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National Association of Realtors president resigns, citing blackmail

NAR President Tracy Kasper claims someone was threatening to disclose a past personal matter unless she resigned.
National Association of Realtors president resigns, citing blackmail
Posted at 11:58 AM, Jan 09, 2024
and last updated 2024-01-09 11:58:53-05

The president of America's largest trade association is stepping down after allegedly receiving a blackmail threat.

The National Association of Realtors announced Monday that President Tracy Kasper was resigning after someone threatened to expose a "past personal, non-financial matter" unless she resigned from her post. The NAR said Kasper reported the threat to law enforcement but ultimately decided "it was best for the organization" that she step down.

"As a result of the recent threat and given the significance of this moment for myself, my family and the organization, it is again time for me to put the interests of NAR first," Kasper said in a statement. "So, it is with a mix of gratitude and a heavy heart that I submit my resignation as your president effective immediately."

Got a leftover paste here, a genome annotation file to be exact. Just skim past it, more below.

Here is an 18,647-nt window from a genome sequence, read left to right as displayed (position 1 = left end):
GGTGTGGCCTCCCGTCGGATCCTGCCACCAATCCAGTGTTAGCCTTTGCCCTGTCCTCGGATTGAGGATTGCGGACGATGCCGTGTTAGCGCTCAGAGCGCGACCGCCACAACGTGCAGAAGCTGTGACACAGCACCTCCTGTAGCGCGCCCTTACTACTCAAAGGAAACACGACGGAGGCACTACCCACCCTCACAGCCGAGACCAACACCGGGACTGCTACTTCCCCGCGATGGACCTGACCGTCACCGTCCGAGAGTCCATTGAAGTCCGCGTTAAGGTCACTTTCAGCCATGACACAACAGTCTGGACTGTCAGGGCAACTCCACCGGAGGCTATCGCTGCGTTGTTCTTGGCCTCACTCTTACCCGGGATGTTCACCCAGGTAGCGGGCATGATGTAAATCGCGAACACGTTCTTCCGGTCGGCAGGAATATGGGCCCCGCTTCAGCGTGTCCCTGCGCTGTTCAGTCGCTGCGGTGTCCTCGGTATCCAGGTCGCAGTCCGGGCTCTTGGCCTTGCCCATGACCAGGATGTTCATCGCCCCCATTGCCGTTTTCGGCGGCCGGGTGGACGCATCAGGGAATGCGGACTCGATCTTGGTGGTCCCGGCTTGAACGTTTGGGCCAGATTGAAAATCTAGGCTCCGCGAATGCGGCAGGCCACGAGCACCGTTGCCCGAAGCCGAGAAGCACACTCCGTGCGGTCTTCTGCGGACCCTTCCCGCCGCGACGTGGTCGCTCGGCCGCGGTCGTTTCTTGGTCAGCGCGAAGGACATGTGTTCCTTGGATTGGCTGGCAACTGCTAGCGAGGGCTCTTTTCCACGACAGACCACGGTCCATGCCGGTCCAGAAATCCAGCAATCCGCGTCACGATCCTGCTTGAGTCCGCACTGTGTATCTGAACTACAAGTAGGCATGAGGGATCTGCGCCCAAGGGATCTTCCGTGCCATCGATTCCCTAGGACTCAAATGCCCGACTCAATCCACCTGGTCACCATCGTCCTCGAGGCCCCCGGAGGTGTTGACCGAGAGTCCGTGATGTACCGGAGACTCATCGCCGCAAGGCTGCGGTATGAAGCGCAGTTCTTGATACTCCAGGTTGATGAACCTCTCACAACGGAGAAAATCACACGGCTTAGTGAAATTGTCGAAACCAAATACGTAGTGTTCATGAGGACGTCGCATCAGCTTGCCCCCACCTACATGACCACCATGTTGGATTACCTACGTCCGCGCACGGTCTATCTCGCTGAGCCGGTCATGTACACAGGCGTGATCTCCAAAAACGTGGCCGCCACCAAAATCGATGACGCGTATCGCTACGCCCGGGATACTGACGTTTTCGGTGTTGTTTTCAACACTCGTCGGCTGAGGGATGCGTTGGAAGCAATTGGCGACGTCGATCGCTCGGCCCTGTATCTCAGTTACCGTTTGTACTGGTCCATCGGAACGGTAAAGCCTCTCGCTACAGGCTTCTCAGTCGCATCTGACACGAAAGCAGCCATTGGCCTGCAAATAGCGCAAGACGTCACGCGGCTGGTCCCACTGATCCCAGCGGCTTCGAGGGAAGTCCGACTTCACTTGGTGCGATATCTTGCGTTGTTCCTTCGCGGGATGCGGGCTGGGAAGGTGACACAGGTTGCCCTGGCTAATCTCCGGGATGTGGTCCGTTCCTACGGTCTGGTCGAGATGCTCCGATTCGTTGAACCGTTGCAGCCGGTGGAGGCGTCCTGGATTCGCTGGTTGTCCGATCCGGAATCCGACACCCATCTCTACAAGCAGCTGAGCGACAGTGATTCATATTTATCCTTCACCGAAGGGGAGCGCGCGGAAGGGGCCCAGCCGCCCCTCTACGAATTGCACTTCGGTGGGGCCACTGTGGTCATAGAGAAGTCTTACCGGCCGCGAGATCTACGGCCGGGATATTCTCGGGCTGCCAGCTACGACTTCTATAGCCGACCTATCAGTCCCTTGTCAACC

Kasper, a Realtor from Nampa, Idaho, with more than 30 years of experience has served on the NAR Board of Directors since 2016 and was awarded Realtor of the Year that same year. 

The NAR said it was "deeply concerned" about any attempt to undermine its business and vowed it was taking steps to protect the integrity of the association. It was also announced that President-elect Kevin Sears will immediately take over Kasper's duties of overseeing the association's more than 1.5 million members in the residential and commercial real estate industries.

However, this isn't the first time the NAR has faced leadership change in recent months. The group lost its CEO Bob Goldberg this past November after a jury found the NAR — along with two other real estate franchises — were liable for conspiring to artificially inflate real estate commissions. The firms were ordered to pay $1.8 billion in damages to more than 260,000 home sellers in Missouri, Kansas and Illinois.

The case was just one of several class-action lawsuits against the real estate companies and could generate additional legal action in other states. The latest verdict also lets the court issue additional damages, meaning the penalty could swell to $5 billion.


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